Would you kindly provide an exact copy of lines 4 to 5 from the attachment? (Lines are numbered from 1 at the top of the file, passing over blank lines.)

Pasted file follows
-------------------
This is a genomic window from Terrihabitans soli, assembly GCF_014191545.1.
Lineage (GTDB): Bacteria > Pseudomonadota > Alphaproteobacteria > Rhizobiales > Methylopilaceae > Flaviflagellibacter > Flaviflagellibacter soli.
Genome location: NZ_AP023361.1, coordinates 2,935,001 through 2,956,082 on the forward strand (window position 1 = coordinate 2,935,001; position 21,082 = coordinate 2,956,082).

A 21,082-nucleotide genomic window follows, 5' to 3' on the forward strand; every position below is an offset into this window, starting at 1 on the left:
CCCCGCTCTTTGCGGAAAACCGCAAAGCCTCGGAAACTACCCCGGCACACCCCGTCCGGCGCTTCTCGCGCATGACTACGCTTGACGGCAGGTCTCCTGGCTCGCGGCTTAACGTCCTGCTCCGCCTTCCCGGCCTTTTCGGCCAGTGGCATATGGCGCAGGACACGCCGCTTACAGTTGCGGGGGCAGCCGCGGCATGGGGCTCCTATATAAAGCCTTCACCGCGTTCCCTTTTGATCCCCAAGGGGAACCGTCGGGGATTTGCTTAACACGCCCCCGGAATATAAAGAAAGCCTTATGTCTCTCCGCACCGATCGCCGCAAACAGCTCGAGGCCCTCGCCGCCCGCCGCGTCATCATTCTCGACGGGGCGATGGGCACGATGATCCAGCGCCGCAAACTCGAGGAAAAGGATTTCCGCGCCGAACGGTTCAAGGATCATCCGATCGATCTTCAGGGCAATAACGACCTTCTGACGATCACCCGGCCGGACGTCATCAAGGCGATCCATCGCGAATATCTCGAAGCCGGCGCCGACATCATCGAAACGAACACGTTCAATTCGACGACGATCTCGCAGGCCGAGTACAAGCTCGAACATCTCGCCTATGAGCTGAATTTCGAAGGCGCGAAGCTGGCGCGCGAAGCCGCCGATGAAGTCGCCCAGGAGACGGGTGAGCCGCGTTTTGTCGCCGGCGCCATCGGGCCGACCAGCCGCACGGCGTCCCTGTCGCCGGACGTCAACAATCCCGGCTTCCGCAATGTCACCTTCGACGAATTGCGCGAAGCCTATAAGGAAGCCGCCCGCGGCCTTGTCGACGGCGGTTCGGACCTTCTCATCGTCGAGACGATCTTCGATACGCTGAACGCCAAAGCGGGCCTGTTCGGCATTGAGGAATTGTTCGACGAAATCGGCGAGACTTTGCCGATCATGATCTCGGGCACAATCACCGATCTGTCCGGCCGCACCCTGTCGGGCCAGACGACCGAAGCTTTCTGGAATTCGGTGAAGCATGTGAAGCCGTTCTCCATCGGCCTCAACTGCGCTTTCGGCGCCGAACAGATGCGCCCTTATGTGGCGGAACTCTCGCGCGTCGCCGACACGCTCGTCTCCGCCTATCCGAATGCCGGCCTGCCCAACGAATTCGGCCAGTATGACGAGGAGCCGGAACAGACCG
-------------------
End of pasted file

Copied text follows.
A 21,082-nucleotide genomic window follows, 5' to 3' on the forward strand; every position below is an offset into this window, starting at 1 on the left:
CCCCGCTCTTTGCGGAAAACCGCAAAGCCTCGGAAACTACCCCGGCACACCCCGTCCGGCGCTTCTCGCGCATGACTACGCTTGACGGCAGGTCTCCTGGCTCGCGGCTTAACGTCCTGCTCCGCCTTCCCGGCCTTTTCGGCCAGTGGCATATGGCGCAGGACACGCCGCTTACAGTTGCGGGGGCAGCCGCGGCATGGGGCTCCTATATAAAGCCTTCACCGCGTTCCCTTTTGATCCCCAAGGGGAACCGTCGGGGATTTGCTTAACACGCCCCCGGAATATAAAGAAAGCCTTATGTCTCTCCGCACCGATCGCCGCAAACAGCTCGAGGCCCTCGCCGCCCGCCGCGTCATCATTCTCGACGGGGCGATGGGCACGATGATCCAGCGCCGCAAACTCGAGGAAAAGGATTTCCGCGCCGAACGGTTCAAGGATCATCCGATCGATCTTCAGGGCAATAACGACCTTCTGACGATCACCCGGCCGGACGTCATCAAGGCGATCCATCGCGAATATCTCGAAGCCGGCGCCGACATCATCGAAACGAACACGTTCAATTCGACGACGATCTCGCAGGCCGAGTACAAGCTCGAACATCTCGCCTATGAGCTGAATTTCGAAGGCGCGAAGCTGGCGCGCGAAGCCGCCGATGAAGTCGCCCAGGAGACGGGTGAGCCGCGTTTTGTCGCCGGCGCCATCGGGCCGACCAGCCGCACGGCGTCCCTGTCGCCGGACGTCAACAATCCCGGCTTCCGCAATGTCACCTTCGACGAATTGCGCGAAGCCTATAAGGAAGCCGCCCGCGGCCTTGTCGACGGCGGTTCGGACCTTCTCATCGTCGAGACGATCTTCGATACGCTGAACGCCAAAGCGGGCCTGTTCGGCATTGAGGAATTGTTCGACGAAATCGGCGAGACTTTGCCGATCATGATCTCGGGCACAATCACCGATCTGTCCGGCCGCACCCTGTCGGGCCAGACGACCGAAGCTTTCTGGAATTCGGTGAAGCATGTGAAGCCGTTCTCCATCGGCCTCAACTGCGCTTTCGGCGCCGAACAGATGCGCCCTTATGTGGCGGAACTCTCGCGCGTCGCCGACACGCTCGTCTCCGCCTATCCGAATGCCGGCCTGCCCAACGAATTCGGCCAGTATGACGAGGAGCCGGAACAGACCG